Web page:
Despite having figured out so much through the summer and actually being brave enough to write about it here, I wasn’t ready to fully understand what I needed to do to gain a better balance. I was hashtagging #liveinthelayers but not really grasping what it meant for me to actually do that. I was not understanding that I really needed to make choices that brought those layers I so desperately needed back to my life. Instead I continued to hide, to feel more fearful than ever.

In my relentless pursuit of building a successful photography business, I all but abandoned any real physical goals. Running, swimming, and biking dwindled even with half-hearted attempts of signing up for races and then finding injury around the corner. I felt paralyzed from writing and expressing my heart the way I had been doing for years on my blog and on social media because it didn’t feel like it lined up with branding goals, a curated and polished feed, and what is taught as the methods used by successful creatives to build a brand and business.

It’s incredibly important for me to note that none of this is wrong empirically. It simply didn’t work for me, for my heart, and my goals for my life and business. But I mostly kept up. I forced myself to play by the rules.

Until it became too painful and too exhausting. I considered giving up my business. I checked out of social media for a while. I stayed quiet because that is the only way for me to regain understanding. Thankfully, this pattern was ready to be broken, and despite having gained 25 pounds in two years, having a growing out haircut I don’t totally love right now, and having flailed a bit business-wise in the last six months, it is no longer 2006, post-divorce. I am not the unhappy girl who sat on the sidelines at the Shamrock wishing for the confidence to do something real, to feel real and alive. I have done real and hard and meaningful things in the last ten years. Running away is simply no longer an option in my life.

It feels perfectly timed that so many realizations came at the end of 2016. December brought such light and courage and well-timed conversations, and I am entering 2017 with a lightness and confidence that has eluded me for a long time. And while it is a leap for me to share so honestly here because I’m out of practice, I believe it’s important. It’s important for me to acknowledge my journey. It’s important for others who may also be struggling for any reason to recognize themselves in these words.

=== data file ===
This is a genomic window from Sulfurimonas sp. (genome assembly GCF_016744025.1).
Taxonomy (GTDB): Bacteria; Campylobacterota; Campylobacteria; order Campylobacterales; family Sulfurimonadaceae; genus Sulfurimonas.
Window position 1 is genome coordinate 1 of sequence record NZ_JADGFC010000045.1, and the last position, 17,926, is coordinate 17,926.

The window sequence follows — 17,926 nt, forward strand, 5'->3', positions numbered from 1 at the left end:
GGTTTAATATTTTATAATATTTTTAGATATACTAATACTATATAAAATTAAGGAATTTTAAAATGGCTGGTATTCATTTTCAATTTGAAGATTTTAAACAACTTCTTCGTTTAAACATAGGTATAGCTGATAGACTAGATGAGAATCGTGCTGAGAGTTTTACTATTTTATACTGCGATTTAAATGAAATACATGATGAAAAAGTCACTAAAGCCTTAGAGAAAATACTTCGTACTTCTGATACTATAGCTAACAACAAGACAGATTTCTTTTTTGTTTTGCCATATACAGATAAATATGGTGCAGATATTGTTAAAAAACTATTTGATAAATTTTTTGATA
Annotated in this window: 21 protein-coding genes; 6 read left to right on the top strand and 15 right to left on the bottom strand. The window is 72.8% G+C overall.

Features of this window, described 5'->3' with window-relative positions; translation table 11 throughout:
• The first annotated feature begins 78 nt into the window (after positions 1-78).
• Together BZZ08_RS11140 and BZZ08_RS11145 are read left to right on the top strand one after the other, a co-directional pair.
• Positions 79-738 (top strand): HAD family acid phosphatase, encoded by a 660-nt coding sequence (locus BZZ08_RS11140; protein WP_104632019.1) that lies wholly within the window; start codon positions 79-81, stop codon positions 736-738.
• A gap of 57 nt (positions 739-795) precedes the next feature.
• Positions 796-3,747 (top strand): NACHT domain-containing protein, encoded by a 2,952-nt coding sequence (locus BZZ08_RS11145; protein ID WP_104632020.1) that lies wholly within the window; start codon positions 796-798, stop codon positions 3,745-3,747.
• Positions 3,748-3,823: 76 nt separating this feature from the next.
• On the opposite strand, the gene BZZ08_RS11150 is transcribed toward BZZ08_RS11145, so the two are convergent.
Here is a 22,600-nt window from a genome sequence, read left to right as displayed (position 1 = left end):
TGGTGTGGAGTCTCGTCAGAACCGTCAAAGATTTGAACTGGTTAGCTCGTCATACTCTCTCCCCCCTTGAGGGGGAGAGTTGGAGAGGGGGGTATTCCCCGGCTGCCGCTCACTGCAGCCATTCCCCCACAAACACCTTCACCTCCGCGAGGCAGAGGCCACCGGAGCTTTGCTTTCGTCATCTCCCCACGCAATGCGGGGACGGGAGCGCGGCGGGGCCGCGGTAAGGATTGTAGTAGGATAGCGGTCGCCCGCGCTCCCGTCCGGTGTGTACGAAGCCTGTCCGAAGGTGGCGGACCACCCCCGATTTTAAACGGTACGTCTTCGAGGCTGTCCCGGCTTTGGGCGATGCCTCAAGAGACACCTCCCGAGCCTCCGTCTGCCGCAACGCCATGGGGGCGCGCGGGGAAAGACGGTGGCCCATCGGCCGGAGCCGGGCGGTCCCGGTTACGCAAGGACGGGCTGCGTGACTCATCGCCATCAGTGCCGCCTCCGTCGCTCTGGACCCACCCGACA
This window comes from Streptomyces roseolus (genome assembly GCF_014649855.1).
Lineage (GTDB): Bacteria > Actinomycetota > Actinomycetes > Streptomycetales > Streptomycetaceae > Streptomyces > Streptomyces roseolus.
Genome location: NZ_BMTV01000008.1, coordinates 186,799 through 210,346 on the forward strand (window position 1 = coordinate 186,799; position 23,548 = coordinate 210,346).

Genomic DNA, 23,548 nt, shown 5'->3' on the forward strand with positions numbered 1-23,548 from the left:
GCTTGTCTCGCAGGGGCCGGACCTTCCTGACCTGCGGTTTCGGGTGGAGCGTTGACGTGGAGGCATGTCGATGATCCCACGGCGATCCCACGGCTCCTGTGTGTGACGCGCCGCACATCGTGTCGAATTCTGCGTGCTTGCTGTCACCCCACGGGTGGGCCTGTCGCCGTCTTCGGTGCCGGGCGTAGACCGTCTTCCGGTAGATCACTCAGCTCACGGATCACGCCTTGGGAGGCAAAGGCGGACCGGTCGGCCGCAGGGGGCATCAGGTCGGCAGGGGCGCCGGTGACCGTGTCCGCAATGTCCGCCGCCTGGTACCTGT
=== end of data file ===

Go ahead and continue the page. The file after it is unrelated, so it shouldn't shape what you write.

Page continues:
I am ready to fully dive into the layers.

I’m carefully reconstructing a business that truly reflects who I am. I’m not sure exactly what it will look like yet, and I’m comfortable with that mystery for now. I do know that it will continue to focus on loving my families and newborns well.

I’m taking charge of my fitness. I found a new gym that is personal and ego-free. I’m running again without the pressure to tackle huge distances. I’m eating healthily. I’m feeling better about myself.

I’m reflecting and writing and reading and journaling again. I realized, sadly, that I haven’t dedicated a year to a theme or a word in two years.

I’m not considering 2017 a new beginning, but a going on, a continuance of this life’s story that is threaded with more wisdom and experience and intention.

I’m chasing down me again (and again); I’m remembering to live loved and be brave.


Today I held Jon tightly and had my first teary-eyed goodbye at an airport gate. Strangers walked by and smiled gently as I wiped the tears that traced my cheeks, and I had to almost laugh at the subtext of my story because I was only going to be away for 48 hours. Still those tears have been pooling, nudging, wanting to fall for more than just today.

I don’t know if it’s the heavy, heat of summer, the prospects of a short visit to parts of my past life this weekend, or just my nature that has me splashing messily around in my emotions. Maybe it’s part of the journey, maybe it’s the two-to-one intervals of making progress and stepping back: the ebb and flow of growth.

And while it’s incredibly easy to slip into auto-pilot mode and float along on the surface of my life, it’s not how I’m built. The more I avoid the deep, sometimes murky parts of life, the more dark and murky and confused I become. In the last few years, I’ve felt pressure— internal and external— to carefully curate what I present to the world. Because this has become less of a purely personal blog and more of a blog for my business, I’ve held back from writing. From sharing, from thinking, from really being who I am. Because what would people think? What would clients think? What would colleagues think? Shouldn’t I be building my brand first and use my blog for a different purpose than I once have? And while everyone says that branding should be personal, I feel like there’s an asterisk: *but not that personal.

I have my own asterisks.